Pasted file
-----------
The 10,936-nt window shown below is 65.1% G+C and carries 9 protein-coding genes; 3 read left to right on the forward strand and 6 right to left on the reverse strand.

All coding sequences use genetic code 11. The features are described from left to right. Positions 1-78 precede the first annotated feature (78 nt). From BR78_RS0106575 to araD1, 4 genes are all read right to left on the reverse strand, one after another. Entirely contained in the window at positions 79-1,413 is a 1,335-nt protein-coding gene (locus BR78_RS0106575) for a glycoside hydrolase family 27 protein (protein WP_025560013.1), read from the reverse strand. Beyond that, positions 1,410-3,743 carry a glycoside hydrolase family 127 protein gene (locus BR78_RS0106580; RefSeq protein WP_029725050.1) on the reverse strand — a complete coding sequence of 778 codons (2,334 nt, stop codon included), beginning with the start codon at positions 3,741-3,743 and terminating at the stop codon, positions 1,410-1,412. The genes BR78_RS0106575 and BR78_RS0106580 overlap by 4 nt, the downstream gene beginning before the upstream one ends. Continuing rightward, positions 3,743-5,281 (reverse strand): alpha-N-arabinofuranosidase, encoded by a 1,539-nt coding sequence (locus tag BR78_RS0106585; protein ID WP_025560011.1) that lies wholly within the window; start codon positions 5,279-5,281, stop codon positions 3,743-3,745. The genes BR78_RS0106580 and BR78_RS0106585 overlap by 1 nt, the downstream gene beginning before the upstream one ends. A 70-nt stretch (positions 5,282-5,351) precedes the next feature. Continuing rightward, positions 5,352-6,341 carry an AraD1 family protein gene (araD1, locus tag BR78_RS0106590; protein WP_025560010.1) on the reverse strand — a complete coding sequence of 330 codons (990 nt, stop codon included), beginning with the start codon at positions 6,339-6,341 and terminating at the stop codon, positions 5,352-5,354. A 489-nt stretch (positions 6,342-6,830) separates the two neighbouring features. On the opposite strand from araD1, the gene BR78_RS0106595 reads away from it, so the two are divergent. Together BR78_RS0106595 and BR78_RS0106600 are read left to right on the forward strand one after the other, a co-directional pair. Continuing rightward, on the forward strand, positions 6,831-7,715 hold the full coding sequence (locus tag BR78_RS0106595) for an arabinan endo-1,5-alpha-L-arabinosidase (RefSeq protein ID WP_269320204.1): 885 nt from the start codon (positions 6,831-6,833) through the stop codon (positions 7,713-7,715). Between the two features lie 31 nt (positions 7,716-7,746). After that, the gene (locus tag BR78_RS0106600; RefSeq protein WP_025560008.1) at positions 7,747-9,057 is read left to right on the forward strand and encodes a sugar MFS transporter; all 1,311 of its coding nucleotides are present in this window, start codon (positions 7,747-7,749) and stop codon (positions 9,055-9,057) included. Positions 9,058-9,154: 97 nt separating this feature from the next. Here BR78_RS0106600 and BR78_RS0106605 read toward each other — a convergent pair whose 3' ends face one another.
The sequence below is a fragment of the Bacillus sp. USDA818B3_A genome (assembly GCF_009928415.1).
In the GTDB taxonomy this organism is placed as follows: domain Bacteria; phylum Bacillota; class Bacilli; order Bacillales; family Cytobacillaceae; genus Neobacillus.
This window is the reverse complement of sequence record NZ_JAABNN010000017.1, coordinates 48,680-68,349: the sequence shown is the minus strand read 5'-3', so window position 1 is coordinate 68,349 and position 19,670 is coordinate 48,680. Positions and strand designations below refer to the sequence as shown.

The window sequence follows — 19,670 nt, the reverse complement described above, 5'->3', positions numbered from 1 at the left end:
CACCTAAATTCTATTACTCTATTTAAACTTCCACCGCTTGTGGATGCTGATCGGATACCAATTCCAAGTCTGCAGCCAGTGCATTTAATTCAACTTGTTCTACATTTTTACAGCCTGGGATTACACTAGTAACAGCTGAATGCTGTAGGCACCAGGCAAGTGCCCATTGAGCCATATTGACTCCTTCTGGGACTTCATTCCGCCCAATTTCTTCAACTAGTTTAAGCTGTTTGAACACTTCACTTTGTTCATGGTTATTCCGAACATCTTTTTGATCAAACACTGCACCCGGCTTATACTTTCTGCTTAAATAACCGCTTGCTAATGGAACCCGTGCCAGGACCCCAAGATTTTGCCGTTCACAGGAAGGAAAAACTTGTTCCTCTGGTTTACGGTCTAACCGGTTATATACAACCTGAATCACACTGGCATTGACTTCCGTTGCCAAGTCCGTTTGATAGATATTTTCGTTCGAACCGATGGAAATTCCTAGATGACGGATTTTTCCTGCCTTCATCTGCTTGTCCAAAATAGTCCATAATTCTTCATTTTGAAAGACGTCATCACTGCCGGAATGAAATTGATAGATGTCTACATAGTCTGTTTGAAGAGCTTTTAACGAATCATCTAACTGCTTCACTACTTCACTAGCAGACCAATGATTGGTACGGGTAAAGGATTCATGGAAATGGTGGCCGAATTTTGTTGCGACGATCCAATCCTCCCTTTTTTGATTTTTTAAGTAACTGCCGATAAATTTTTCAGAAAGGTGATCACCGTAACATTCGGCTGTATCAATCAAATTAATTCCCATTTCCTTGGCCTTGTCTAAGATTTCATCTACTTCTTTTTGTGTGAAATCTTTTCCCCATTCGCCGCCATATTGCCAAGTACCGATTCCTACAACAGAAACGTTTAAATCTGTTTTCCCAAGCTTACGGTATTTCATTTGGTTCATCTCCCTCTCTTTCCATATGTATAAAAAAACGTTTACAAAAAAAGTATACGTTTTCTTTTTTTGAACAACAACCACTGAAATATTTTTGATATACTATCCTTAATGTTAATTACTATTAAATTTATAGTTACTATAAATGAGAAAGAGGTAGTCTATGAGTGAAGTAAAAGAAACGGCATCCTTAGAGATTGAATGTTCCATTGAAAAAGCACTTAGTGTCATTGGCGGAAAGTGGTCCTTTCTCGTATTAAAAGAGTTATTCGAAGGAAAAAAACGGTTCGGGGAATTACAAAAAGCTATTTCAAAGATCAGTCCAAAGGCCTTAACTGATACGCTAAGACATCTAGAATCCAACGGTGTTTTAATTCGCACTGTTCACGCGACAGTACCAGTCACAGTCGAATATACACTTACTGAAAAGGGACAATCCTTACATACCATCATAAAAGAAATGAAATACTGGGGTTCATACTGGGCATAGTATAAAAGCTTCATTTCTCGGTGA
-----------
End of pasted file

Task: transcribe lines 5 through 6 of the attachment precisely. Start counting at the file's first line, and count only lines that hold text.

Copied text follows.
This window is the reverse complement of sequence record NZ_JAABNN010000017.1, coordinates 48,680-68,349: the sequence shown is the minus strand read 5'-3', so window position 1 is coordinate 68,349 and position 19,670 is coordinate 48,680. Positions and strand designations below refer to the sequence as shown.

The window sequence follows — 19,670 nt, the reverse complement described above, 5'->3', positions numbered from 1 at the left end: